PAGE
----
Australia Cuts 80% of Plastic Bag Use in 3 Short Months
Three months after two of the largest supermarket chains banned plastic grocery bags, an estimated 1.5 billion bags have been prevented from use, the Australian Associated Press reported, citing the National Retail Association.
Overall, the bans introduced by Coles and Woolworths last summer resulted in an 80 percent reduction in the country's overall use of the single-use item, the retail group revealed.
"Indeed, some retailers are reporting reduction rates as high as 90 per cent," National Retail Association's David Stout told the news service.
Initially, some customers felt "bag rage" about having to BYO-bag or fork over 15 Australian cents (11 cents) to buy a reusable one. Woolworths execs blamed slumping sales on "customers adjusting" to the plastic bag ban. Coles even briefly backed down on the bag ban and caught a lot of flak from environmentally conscious shoppers for giving away reusable plastic bags.
But the good news is that it seems most Aussies haven't found it too hard to adjust to the change—and that's fantastic for our landfills, oceans and the greater environment, which have become dumping grounds for our plastic waste.
Stout applauded the progress but shared hopes that the Australian government will get behind a nationwide ban. New South Wales, the nation's most populous state, is the only state that has not legislated to phase out single-use plastic bags.
There has been a growing movement to ban or tax these bags. Around the world, at least 32 countries have bans in place, according to reusable bag company ReuseThisBag.
"We're still seeing a lot of small to medium bags being used, especially in the food category, and whilst I get some comfort that the majors have done this voluntarily I think there still needs to be a ban in place," he told the Australian Associated Press.
"For business, for the environment, for the consumer and of course even for councils which have to work to remove these things from landfills, there's a multitude of benefits on a whole to doing this."
Britain's Prince William interviewed famed broadcaster David Attenborough on Tuesday at the World Economic Forum's annual meeting in Switzerland.
During the sit-down, the 92-year-old naturalist advised the world leaders and business elite gathered in Davos this week that we must respect and protect the natural world, adding that the future of its survival—as well as humanity's survival—is in our hands.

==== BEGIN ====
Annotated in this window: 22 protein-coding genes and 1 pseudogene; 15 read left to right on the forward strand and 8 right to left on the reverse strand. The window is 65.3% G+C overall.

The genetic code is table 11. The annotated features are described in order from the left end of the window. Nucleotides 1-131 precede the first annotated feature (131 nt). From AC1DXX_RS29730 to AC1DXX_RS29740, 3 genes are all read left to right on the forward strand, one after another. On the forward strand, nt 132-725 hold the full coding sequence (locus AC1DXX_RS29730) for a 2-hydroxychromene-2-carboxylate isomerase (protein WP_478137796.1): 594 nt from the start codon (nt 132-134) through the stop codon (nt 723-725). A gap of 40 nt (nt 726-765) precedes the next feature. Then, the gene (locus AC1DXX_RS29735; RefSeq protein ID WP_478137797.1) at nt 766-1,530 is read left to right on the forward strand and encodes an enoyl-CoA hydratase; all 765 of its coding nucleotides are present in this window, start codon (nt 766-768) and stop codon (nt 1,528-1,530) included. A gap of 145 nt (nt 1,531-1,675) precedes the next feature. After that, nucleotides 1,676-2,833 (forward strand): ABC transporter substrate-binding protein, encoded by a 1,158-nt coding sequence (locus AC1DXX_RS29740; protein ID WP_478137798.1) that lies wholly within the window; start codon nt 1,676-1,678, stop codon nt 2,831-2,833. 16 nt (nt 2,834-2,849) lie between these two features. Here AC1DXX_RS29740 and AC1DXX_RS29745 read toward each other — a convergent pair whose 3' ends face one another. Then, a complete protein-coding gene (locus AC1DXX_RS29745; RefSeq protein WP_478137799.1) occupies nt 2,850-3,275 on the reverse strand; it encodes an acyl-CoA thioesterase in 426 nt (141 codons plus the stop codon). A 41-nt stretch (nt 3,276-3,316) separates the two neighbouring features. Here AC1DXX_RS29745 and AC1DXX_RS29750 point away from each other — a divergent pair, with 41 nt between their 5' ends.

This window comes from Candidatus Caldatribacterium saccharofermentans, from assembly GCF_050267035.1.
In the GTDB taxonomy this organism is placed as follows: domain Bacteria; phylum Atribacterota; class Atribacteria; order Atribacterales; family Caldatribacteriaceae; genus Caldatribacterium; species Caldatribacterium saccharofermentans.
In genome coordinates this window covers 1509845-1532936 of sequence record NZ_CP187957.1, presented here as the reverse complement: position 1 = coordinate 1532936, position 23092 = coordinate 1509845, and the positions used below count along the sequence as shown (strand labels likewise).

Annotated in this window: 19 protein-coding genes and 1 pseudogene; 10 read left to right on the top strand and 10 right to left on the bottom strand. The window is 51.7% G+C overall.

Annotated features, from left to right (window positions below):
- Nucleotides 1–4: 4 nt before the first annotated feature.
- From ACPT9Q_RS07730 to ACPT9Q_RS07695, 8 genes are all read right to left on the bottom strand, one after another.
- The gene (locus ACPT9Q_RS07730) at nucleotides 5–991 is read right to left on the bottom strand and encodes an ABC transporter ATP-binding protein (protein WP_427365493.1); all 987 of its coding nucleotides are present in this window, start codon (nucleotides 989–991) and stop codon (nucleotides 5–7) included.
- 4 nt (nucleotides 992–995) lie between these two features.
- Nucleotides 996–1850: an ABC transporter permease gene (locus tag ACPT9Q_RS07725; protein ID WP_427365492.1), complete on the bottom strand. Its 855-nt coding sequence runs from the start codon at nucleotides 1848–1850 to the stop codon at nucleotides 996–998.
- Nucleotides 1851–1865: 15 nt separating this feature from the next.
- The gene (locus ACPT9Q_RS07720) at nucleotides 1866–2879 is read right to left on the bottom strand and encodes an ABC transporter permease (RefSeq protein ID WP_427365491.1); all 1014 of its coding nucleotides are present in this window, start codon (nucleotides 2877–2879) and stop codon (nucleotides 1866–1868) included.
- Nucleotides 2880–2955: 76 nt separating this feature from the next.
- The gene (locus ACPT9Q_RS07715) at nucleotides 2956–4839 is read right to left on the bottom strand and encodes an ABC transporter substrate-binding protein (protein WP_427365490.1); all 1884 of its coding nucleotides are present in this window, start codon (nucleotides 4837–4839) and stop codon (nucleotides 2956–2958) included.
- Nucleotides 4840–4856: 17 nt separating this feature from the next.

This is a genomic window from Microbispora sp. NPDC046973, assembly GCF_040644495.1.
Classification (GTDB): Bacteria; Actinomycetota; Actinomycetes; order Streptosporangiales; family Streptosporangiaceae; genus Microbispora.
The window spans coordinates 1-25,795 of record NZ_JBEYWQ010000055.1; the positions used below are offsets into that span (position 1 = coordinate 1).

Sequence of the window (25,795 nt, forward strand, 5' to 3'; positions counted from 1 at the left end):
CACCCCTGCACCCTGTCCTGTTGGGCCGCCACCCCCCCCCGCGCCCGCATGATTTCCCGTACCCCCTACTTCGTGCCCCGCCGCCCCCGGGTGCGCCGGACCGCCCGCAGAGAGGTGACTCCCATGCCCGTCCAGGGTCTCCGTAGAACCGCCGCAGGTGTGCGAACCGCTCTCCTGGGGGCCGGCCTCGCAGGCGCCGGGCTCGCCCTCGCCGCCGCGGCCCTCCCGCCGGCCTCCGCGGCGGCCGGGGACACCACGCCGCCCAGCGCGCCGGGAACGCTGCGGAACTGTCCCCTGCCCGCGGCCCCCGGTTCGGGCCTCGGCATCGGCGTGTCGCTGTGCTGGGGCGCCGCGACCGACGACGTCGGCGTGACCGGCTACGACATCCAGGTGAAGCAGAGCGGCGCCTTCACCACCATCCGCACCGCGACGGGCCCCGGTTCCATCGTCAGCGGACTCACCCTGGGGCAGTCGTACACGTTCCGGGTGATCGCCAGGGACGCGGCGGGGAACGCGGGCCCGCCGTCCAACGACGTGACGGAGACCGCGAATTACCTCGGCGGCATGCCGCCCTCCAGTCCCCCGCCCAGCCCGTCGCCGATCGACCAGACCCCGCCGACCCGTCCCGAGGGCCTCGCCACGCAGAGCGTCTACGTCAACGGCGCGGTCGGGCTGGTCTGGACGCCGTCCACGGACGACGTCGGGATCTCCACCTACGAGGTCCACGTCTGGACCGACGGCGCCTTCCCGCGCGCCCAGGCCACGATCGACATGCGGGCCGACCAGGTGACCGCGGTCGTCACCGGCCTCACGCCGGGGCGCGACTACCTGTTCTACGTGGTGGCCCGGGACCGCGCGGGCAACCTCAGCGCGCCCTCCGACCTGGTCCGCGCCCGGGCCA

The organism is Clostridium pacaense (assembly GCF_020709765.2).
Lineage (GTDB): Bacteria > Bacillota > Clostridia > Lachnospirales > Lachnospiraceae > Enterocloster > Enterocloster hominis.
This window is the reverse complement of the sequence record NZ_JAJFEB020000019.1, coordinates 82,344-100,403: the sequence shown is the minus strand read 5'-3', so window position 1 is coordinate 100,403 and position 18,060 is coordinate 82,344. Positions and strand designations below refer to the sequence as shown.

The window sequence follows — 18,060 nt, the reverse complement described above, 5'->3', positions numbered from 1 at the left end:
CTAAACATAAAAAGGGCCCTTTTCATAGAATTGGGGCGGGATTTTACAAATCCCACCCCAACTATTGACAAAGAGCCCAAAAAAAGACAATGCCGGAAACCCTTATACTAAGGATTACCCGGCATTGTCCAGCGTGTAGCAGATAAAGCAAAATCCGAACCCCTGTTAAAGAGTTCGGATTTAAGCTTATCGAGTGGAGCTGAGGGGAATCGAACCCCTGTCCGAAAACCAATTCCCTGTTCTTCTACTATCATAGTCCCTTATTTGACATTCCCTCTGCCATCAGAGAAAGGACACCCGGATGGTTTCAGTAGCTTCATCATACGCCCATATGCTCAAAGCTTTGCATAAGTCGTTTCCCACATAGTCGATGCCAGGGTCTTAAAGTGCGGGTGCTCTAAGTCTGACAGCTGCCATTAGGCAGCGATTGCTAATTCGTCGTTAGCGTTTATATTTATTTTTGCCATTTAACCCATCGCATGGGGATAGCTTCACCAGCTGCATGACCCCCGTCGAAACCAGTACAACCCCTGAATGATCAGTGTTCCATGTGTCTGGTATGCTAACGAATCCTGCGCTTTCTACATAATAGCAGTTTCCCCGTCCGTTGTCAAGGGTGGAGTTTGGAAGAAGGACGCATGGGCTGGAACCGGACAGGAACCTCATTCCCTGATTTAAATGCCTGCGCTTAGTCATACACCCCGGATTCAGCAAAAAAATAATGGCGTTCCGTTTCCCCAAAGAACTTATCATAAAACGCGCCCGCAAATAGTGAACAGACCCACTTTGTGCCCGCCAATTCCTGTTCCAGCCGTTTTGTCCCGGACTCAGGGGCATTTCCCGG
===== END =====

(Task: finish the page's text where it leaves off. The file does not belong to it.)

What's more, the accounting firm predicts that another 21 million electric cars will be on the road globally over the next decade due to growing market demand for clean transportation, government subsidies, as well as bans on fossil fuel cars.
By Matthew Savoca
Plastic pollution in the world's oceans has become a global environmental crisis. Many people have seen images that seem to capture it, such as beaches carpeted with plastic trash or a seahorse gripping a cotton swab with its tail.
Greenland is melting about four times faster than it was in 2003, a new study published Monday in the Proceedings of the National Academy of Sciences found, a discovery with frightening implications for the pace and extent of future sea level rise.
"We're going to see faster and faster sea level rise for the foreseeable future," study lead author and Ohio State University geodynamics professor Dr. Michael Bevis said in a press release. "Once you hit that tipping point, the only question is: How severe does it get?"
Finally, some good news about the otherwise terrible partial government shutdown. A federal judge ruled that the Trump administration cannot issue permits to conduct seismic testing during the government impasse.
The Justice Department sought to delay—or stay—a motion filed by a range of coastal cities, businesses and conservation organizations that are suing the Trump administration over offshore oil drilling, Reuters reported. The department argued that it did not have the resources it needed to work on the case due to the shutdown.
Most people have heard of the Amazon, South America's famed rainforest and hub of biological diversity. Less well known, though no less critical, is the Pantanal, the world's largest tropical wetland.
Like the Amazon, the Pantanal is ecologically important and imperiled. Located primarily in Brazil, it also stretches into neighboring Bolivia and Paraguay. Covering an area larger than England at more than 70,000 square miles, the massive wetland provides irreplaceable ecosystem services that include the regulation of floodwaters, nutrient renewal, river flow for navigability, groundwater recharge and carbon sequestration. The wetland also supports the economies of the four South American states it covers.
By Andrea Germanos
Organizers said 35,000 people marched through the streets of the German capital on Saturday to say they're "fed up" with industrial agriculture and call for a transformation to a system that instead supports the welfare of the environment, animals and rural farmers.
By Patrick Rogers
If you have ever considered making the switch to an environmentally friendly electric vehicle, don't drag your feet. Though EV prices are falling, and states are unveiling more and more public charging stations and plug-in-ready parking spots, the federal government is doing everything it can to slam the brakes on our progress away from gas-burning internal combustion engines. President Trump, likely pressured by his allies in the fossil fuel industry, has threatened to end the federal tax credits that have already helped put hundreds of thousands of EVs on the road—a move bound to harm not only our environment but our economy, too. After all, the manufacturing and sale of EVs, hybrids, and plug-in hybrids supported 197,000 jobs in 2017, according to the most recent U.S. Energy and Employment Report.